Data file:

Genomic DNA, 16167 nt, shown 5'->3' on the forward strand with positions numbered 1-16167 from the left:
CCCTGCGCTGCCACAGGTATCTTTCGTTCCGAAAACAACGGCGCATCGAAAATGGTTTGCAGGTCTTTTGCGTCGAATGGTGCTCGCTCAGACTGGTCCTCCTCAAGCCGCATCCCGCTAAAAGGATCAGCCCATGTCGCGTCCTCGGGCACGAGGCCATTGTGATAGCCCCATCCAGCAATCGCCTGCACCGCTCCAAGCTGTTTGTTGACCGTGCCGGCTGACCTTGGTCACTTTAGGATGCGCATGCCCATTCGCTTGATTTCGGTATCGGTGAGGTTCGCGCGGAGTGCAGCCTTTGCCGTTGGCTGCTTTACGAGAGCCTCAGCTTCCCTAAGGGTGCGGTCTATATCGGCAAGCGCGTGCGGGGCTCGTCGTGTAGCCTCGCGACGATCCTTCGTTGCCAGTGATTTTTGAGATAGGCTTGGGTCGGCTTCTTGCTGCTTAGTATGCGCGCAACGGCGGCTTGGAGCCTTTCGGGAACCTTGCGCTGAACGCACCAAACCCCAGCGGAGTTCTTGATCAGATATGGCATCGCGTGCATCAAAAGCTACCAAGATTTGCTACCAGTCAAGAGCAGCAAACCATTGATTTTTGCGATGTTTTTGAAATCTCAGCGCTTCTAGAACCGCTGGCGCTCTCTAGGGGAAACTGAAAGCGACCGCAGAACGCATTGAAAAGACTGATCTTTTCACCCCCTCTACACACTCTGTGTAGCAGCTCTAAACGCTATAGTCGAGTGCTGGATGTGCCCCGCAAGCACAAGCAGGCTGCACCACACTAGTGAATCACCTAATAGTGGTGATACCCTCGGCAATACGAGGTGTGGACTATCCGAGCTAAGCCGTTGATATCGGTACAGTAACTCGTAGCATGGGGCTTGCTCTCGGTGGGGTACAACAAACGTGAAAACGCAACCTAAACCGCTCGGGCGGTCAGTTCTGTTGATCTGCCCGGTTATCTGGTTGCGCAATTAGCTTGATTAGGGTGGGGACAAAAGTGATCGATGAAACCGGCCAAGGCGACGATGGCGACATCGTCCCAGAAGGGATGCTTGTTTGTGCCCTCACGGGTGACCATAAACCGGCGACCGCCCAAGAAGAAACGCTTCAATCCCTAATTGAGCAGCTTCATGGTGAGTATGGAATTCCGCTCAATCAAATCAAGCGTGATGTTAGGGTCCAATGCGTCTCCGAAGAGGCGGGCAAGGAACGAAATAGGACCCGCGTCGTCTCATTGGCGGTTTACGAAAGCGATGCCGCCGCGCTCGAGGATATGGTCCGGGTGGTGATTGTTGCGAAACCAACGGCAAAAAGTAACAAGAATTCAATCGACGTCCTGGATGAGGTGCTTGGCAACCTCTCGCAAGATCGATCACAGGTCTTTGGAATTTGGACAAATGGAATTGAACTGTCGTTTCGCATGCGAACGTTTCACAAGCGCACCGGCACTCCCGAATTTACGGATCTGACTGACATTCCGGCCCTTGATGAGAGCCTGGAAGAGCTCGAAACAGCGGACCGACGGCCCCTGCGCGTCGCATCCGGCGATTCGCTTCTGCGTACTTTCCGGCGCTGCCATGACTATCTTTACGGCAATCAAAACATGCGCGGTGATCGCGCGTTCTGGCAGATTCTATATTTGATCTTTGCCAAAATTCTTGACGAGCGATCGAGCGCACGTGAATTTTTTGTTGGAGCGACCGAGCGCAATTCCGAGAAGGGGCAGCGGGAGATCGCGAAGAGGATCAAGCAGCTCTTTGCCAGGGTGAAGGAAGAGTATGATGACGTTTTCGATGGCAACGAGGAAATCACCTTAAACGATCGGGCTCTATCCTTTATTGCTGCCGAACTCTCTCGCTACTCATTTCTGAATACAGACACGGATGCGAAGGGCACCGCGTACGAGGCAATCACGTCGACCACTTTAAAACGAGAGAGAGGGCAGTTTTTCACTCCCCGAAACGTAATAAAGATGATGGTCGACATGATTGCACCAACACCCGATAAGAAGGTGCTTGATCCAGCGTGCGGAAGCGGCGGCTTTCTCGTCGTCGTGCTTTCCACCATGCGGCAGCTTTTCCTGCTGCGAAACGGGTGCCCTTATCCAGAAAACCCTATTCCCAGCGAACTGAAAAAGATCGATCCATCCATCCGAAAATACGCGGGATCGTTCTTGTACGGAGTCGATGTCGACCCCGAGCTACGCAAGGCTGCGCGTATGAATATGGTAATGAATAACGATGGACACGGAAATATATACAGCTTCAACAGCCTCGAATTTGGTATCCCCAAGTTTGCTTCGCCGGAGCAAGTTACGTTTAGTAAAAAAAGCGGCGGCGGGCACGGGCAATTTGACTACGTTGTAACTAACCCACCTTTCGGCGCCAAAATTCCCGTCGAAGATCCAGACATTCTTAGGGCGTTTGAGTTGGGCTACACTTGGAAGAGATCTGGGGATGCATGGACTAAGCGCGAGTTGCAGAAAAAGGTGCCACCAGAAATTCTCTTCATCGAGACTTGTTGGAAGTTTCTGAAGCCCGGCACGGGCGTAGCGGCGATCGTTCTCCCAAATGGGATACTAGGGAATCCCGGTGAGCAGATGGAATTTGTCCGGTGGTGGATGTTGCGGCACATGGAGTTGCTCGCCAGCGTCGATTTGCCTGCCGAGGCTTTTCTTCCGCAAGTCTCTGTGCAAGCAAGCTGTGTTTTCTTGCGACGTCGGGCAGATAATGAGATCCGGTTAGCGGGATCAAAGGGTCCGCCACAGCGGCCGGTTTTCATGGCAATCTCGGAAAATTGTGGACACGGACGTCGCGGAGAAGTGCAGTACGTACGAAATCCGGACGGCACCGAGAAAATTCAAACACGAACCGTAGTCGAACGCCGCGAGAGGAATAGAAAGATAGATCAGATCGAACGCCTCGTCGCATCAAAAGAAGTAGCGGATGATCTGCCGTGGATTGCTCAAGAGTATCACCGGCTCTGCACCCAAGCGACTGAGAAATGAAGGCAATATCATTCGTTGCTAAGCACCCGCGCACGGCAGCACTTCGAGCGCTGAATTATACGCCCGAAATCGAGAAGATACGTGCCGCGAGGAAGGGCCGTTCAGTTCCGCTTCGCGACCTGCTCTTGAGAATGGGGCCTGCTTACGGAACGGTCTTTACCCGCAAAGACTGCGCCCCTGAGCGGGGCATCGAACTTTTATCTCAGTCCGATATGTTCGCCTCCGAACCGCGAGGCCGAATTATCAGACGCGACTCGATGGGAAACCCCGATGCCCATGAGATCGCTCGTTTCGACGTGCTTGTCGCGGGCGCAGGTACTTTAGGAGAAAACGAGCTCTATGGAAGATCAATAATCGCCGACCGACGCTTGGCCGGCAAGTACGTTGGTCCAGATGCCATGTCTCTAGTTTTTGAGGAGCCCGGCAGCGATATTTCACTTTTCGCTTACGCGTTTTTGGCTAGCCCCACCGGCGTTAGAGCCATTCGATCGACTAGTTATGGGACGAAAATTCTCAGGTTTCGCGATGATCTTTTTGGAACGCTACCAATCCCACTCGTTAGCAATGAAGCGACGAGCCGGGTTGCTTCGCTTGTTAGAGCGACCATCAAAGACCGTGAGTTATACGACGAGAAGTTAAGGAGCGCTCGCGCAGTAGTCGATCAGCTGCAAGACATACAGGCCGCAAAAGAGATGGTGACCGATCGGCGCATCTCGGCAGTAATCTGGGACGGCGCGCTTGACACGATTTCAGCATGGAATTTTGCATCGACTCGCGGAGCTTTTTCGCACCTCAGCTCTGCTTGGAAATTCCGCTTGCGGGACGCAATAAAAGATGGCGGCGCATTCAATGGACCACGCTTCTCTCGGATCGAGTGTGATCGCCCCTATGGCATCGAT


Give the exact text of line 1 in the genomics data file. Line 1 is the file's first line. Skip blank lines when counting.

Genomic DNA, 16167 nt, shown 5'->3' on the forward strand with positions numbered 1-16167 from the left: